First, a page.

Life Lines by Dr. Dolittle

Sponsored by the American Physiological Society

Understanding cardiomyopathy through drosophila

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Courtney Petersen presented her research at the 6th annual Greater Washington DC Area Physiological Society conference today. This research was conducted with Dr. Matthew Wolf at the University of Virginia School of Medicine and Dr. Jeremy Smyth at the Uniformed Services University in Bethesda, Maryland.

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Image of drosophila by Sanjay Acharya via Wikimedia Commons

Courtney’s research was focused on cardiomyopathy, which is a disease of the heart’s muscle that can make it harder for the heart to pump blood out to the body and can lead to heart failure. Because cardiomyopathies affect about 1 in 500 people and there is currently no cure, Courtney’s research is aimed at trying to figure out how the disease develops as that may one day lead to preventive treatments. Her research involves studying how the heart stores and uses calcium as calcium is vital for muscle contraction. Using drosophila as a model, they found that impairments in these calcium pathways results in the development of cardiomyopathy.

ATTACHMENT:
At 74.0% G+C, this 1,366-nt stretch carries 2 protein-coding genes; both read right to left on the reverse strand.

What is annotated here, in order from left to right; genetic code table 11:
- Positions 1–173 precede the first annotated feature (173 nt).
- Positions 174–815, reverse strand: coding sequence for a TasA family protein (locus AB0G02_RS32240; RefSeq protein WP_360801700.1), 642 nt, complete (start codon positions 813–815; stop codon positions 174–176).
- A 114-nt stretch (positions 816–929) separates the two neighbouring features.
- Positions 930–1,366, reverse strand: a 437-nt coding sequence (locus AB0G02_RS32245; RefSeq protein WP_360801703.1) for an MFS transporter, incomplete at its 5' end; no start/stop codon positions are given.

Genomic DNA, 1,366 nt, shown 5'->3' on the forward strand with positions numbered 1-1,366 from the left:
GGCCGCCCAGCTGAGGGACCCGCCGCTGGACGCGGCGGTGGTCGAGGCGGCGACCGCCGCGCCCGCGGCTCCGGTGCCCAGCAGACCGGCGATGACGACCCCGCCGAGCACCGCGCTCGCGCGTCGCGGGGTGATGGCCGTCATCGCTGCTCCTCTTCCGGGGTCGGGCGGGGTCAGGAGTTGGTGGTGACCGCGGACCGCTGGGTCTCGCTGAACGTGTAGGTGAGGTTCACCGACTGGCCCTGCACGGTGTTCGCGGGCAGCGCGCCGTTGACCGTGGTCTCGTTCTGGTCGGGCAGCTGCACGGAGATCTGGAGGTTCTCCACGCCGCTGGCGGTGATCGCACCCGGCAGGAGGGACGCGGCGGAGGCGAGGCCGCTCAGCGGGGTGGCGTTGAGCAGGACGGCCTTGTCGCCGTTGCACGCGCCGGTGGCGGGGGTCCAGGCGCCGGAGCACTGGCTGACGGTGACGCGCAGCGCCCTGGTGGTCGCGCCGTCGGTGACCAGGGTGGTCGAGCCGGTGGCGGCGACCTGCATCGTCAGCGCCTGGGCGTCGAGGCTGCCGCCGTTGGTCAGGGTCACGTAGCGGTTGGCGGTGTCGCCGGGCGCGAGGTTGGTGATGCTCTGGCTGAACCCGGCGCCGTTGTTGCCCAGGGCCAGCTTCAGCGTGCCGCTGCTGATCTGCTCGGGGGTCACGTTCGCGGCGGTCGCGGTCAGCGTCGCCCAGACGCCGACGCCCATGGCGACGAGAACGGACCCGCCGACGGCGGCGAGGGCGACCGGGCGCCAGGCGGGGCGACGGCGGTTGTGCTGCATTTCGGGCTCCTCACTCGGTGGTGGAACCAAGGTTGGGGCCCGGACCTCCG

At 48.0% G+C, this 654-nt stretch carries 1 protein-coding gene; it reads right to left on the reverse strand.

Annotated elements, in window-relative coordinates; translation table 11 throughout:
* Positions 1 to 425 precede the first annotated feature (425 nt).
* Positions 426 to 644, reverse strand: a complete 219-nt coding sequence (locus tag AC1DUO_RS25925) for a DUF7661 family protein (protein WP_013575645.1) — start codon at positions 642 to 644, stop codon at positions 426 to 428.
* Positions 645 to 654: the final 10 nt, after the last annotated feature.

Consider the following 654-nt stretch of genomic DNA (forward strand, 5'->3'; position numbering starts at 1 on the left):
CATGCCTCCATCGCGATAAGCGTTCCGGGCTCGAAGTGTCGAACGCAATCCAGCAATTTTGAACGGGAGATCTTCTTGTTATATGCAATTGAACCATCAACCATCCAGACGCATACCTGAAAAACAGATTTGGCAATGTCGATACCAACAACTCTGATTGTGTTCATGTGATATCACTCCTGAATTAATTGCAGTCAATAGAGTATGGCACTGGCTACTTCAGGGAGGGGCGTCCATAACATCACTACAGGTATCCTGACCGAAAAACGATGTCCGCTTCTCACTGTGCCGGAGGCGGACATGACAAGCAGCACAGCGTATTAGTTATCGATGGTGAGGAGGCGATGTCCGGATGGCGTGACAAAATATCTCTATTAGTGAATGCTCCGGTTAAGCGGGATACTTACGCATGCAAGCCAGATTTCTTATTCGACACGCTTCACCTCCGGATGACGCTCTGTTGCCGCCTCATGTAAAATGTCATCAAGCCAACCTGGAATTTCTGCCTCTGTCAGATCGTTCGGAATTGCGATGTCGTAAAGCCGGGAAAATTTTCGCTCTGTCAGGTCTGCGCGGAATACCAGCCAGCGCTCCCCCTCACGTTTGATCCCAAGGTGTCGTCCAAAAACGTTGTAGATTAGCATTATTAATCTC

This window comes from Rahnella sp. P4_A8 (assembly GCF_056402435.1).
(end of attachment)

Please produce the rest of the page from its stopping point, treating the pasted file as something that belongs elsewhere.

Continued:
Categories: Comparative Physiology

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